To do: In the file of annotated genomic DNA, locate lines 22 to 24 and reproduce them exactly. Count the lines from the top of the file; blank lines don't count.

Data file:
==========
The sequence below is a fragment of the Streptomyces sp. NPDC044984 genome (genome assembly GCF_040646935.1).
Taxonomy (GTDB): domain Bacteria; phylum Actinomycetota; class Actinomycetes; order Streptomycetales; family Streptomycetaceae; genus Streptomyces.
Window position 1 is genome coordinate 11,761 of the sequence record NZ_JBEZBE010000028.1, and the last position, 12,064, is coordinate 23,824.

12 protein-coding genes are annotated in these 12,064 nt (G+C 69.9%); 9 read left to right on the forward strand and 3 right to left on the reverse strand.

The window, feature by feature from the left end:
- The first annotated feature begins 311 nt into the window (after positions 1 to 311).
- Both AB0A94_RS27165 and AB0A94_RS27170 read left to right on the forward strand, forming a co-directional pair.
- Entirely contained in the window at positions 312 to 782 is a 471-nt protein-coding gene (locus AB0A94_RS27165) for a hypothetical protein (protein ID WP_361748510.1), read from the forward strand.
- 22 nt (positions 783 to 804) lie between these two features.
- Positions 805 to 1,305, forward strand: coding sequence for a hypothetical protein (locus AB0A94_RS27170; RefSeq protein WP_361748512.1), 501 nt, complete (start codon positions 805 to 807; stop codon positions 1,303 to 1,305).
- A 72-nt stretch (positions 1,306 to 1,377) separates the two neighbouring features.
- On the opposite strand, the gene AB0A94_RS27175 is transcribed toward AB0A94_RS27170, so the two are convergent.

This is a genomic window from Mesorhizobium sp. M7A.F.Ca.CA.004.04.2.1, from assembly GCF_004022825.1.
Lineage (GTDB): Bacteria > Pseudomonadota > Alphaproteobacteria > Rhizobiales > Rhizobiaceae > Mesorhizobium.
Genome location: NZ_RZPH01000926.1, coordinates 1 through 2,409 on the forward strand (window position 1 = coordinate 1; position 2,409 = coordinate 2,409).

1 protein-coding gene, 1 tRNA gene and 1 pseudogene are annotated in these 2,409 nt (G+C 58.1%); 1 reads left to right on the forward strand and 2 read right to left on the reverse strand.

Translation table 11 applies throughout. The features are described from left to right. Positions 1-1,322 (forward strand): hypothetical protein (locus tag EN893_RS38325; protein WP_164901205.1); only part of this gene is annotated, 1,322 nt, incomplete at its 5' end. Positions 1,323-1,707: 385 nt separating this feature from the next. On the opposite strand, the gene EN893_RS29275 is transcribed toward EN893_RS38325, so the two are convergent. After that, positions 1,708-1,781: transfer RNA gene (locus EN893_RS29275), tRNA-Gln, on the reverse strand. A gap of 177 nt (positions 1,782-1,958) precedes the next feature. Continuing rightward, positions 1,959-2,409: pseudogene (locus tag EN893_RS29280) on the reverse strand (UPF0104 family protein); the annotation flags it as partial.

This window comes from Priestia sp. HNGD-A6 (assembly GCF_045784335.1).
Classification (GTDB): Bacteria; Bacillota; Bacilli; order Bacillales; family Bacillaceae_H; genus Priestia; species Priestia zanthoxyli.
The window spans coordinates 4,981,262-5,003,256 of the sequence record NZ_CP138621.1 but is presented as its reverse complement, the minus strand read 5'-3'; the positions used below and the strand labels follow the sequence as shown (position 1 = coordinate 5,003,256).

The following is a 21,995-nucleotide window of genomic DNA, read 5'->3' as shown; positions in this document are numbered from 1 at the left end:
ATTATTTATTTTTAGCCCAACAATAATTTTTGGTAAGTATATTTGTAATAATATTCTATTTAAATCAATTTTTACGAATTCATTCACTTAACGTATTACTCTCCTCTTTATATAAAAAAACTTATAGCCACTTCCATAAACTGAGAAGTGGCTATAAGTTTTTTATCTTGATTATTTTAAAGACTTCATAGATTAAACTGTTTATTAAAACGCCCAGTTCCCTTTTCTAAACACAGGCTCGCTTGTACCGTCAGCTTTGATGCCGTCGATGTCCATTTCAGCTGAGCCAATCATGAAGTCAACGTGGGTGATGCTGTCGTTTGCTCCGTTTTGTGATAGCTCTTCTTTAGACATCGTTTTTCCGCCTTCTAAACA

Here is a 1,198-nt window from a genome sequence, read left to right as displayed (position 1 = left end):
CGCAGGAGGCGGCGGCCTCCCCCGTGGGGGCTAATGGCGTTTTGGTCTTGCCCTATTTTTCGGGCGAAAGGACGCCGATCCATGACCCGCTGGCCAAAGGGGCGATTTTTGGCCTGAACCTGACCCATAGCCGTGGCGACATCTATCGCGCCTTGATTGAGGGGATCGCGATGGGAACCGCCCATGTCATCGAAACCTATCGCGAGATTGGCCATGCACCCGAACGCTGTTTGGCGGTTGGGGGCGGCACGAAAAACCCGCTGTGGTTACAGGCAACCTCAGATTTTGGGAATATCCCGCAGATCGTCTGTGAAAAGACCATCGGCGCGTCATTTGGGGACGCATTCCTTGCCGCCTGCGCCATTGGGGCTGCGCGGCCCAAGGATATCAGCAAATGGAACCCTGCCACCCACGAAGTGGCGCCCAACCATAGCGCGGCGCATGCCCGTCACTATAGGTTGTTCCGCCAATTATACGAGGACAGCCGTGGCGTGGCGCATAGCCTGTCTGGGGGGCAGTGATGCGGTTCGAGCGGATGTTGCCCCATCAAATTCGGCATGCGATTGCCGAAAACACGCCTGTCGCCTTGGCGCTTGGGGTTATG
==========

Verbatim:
ATTATTTATTTTTAGCCCAACAATAATTTTTGGTAAGTATATTTGTAATAATATTCTATTTAAATCAATTTTTACGAATTCATTCACTTAACGTATTACTCTCCTCTTTATATAAAAAAACTTATAGCCACTTCCATAAACTGAGAAGTGGCTATAAGTTTTTTATCTTGATTATTTTAAAGACTTCATAGATTAAACTGTTTATTAAAACGCCCAGTTCCCTTTTCTAAACACAGGCTCGCTTGTACCGTCAGCTTTGATGCCGTCGATGTCCATTTCAGCTGAGCCAATCATGAAGTCAACGTGGGTGATGCTGTCGTTTGCTCCGTTTTGTGATAGCTCTTCTTTAGACATCGTTTTTCCGCCTTCTAAACA

Here is a 1,198-nt window from a genome sequence, read left to right as displayed (position 1 = left end):
CGCAGGAGGCGGCGGCCTCCCCCGTGGGGGCTAATGGCGTTTTGGTCTTGCCCTATTTTTCGGGCGAAAGGACGCCGATCCATGACCCGCTGGCCAAAGGGGCGATTTTTGGCCTGAACCTGACCCATAGCCGTGGCGACATCTATCGCGCCTTGATTGAGGGGATCGCGATGGGAACCGCCCATGTCATCGAAACCTATCGCGAGATTGGCCATGCACCCGAACGCTGTTTGGCGGTTGGGGGCGGCACGAAAAACCCGCTGTGGTTACAGGCAACCTCAGATTTTGGGAATATCCCGCAGATCGTCTGTGAAAAGACCATCGGCGCGTCATTTGGGGACGCATTCCTTGCCGCCTGCGCCATTGGGGCTGCGCGGCCCAAGGATATCAGCAAATGGAACCCTGCCACCCACGAAGTGGCGCCCAACCATAGCGCGGCGCATGCCCGTCACTATAGGTTGTTCCGCCAATTATACGAGGACAGCCGTGGCGTGGCGCATAGCCTGTCTGGGGGGCAGTGATGCGGTTCGAGCGGATGTTGCCCCATCAAATTCGGCATGCGATTGCCGAAAACACGCCTGTCGCCTTGGCGCTTGGGGTTATG